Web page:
On Sunday Malta took over the six-month rotating presidency over the European Union from Slovakia that chaired the presidency in the second half of 2016.
Presiding over the European Union in the first half of 2017, Malta will try to restore citizens’ trust in the EU, focusing on key issues such as migration, security and strengthening the single market.
This is the first time that Malta, a small Mediterranean country which entered the EU bloc in 2014, will preside over the EU and do so at an important moment, with integration facing big challenges.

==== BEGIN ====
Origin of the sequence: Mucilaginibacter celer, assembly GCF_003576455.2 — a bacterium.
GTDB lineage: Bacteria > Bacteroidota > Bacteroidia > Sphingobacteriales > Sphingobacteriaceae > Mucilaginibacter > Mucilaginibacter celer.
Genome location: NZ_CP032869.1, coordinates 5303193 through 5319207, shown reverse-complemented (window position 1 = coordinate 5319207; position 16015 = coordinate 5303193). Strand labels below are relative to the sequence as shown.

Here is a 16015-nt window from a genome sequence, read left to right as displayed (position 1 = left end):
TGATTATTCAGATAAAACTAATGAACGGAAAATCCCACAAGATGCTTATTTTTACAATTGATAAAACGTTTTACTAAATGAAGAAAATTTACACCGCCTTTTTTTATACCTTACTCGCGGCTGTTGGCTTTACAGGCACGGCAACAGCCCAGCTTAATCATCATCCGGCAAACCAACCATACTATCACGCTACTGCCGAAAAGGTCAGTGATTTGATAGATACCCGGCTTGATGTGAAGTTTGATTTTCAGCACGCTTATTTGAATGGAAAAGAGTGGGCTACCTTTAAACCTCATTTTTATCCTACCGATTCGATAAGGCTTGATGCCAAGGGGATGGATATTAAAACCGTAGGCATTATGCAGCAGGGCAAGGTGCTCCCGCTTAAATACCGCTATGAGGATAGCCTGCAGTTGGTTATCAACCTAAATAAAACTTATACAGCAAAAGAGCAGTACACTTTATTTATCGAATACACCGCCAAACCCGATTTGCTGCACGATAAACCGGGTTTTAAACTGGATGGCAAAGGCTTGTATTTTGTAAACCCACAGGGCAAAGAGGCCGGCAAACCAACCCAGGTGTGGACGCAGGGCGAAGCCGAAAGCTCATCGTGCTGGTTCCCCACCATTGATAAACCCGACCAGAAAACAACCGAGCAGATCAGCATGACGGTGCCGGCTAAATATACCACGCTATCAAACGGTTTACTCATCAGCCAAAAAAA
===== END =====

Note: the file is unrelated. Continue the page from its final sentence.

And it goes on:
During the next six months, the presidency will focus on six key areas: migration, single market, security, social inclusion, Europe’s neighbourhood and maritime sector.
Estonia will assume the presidency over the EU in the second half of 2017.
As of 1 January 2017, the Danish city of Aarhus and the Cypriot town of Pafos (Pahos) will hold the title of European Capital of Culture, while in 2016 this title was held by Wroclaw, Poland, and San Sebastian, Spain.
In 2020, Rijeka will be the first Croatian city to become an European Capital of Culture, and that year. Galway, Ireland, will be the other city with that title in the EU